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Nature. 1986 Mar 6-12;320(6057):62-3.

Digestive physiology is a determinant of foraging bout frequency in hummingbirds.


Hummingbirds are among the smallest endothermic vertebrates. Because they forage by energetically costly hovering, and because weight-specific basal metabolic rates increase with decreasing body size, their basal and active metabolic rates are among the highest recorded. Hummingbirds fuel these metabolic requirements mainly with highly concentrated sugar in nectar, which they extract rapidly and efficiently by an unknown mechanism. It is especially puzzling that, despite their high energy requirements, hummingbirds spend only approximately 20% of their waking hours feeding, but 75% perched and apparently doing nothing. Here we report the first measurement of nutrient absorption by hummingbird intestine and present a new method for measuring crop-emptying times. We find that hummingbird intestine has the highest active glucose transport rate and lowest passive glucose permeability reported for any vertebrate. Crop-emptying time may limit feeding-bout frequency and could largely account for the time spent perched.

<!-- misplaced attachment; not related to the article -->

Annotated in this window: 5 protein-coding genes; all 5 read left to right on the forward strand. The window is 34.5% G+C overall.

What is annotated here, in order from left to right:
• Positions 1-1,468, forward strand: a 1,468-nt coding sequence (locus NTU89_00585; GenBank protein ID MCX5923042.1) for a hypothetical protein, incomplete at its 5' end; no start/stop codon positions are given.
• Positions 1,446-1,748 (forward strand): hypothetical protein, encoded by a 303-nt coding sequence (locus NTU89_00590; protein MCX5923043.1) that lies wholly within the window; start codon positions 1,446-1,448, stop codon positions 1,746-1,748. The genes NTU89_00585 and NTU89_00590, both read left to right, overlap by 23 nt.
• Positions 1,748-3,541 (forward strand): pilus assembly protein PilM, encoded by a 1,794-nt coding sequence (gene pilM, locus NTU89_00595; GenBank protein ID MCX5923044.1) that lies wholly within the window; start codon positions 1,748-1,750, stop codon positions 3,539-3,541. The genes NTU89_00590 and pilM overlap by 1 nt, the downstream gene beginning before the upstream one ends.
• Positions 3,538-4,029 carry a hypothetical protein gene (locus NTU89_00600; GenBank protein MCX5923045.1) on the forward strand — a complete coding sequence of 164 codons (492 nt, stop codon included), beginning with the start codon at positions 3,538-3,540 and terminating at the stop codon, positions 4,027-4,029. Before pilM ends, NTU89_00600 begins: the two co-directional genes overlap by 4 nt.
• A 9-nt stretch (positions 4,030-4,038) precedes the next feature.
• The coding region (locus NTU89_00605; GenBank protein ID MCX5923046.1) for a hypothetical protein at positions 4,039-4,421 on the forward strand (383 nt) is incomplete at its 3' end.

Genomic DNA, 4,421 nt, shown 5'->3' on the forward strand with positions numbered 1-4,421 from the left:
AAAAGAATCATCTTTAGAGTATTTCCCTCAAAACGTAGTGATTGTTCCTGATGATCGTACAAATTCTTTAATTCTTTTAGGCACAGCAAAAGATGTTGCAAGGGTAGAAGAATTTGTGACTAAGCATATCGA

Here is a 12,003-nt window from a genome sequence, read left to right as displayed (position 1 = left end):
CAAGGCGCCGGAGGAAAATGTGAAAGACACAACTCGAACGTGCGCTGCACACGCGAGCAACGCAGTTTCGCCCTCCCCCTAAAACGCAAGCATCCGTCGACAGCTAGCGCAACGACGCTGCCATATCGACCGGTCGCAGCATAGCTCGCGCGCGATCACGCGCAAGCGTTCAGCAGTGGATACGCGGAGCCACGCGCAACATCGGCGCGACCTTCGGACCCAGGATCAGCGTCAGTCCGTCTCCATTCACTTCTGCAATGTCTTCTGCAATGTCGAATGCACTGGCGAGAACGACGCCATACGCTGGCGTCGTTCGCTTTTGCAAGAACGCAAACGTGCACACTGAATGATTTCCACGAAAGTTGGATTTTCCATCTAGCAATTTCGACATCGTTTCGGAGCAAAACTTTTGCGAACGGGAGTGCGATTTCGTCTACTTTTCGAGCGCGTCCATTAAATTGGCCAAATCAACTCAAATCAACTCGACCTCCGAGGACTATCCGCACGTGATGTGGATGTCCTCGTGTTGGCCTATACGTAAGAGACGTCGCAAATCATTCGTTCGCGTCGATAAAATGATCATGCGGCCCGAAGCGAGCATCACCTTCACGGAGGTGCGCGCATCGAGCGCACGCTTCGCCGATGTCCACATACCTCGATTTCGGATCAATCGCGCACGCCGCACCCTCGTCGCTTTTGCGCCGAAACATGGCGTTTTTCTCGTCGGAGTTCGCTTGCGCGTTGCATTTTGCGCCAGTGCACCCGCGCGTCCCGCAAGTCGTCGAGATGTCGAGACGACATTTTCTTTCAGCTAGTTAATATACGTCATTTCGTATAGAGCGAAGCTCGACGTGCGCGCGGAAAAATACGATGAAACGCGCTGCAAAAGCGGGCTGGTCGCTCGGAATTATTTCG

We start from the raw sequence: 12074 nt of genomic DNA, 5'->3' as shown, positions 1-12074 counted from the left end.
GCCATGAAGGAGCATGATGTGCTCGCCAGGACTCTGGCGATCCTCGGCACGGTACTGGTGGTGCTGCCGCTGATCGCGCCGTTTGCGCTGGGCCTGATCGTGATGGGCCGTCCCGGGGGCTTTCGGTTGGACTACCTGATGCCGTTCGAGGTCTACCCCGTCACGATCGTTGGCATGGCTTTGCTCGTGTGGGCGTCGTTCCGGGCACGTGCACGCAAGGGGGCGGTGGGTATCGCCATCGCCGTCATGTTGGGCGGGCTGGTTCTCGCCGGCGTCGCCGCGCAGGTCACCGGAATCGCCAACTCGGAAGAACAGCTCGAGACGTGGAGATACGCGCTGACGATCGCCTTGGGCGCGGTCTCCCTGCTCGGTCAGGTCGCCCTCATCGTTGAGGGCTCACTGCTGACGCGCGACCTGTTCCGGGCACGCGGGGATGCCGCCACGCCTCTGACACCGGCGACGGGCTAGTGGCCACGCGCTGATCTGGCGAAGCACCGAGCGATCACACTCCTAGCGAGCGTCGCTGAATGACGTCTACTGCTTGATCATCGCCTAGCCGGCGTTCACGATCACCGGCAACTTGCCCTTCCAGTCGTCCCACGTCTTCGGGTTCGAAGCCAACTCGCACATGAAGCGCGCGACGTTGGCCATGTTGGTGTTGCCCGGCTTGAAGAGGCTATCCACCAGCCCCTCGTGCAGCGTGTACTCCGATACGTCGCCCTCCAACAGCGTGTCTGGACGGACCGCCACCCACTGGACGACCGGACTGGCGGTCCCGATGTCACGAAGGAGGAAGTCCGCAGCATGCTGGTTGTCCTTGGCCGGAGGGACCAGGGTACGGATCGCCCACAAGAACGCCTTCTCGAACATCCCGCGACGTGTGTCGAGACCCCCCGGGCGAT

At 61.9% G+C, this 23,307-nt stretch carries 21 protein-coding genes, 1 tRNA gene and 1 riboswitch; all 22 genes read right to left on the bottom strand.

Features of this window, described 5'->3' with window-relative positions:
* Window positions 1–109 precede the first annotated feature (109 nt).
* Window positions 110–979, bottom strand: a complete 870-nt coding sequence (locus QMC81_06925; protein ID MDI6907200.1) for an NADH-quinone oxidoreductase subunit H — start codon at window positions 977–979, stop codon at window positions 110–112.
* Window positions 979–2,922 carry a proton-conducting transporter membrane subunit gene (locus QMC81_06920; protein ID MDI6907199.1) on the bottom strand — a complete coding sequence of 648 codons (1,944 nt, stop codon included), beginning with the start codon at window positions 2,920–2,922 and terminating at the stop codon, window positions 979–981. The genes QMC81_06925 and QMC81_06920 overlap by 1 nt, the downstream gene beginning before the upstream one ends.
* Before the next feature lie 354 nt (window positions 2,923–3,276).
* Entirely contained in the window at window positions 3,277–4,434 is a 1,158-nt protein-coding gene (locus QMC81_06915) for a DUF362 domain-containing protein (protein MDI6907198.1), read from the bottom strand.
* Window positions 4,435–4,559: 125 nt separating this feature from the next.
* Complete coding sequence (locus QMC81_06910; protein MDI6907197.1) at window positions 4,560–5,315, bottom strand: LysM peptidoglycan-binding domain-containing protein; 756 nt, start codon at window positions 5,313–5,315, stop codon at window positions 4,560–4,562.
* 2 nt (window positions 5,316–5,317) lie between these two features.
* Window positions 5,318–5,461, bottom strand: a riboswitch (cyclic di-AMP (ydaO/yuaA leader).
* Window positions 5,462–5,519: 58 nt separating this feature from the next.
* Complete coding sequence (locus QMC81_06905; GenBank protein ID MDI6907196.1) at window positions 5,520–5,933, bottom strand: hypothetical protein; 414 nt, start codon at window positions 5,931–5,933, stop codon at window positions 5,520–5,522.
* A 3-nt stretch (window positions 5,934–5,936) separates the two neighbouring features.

[Indexed for MEDLINE]

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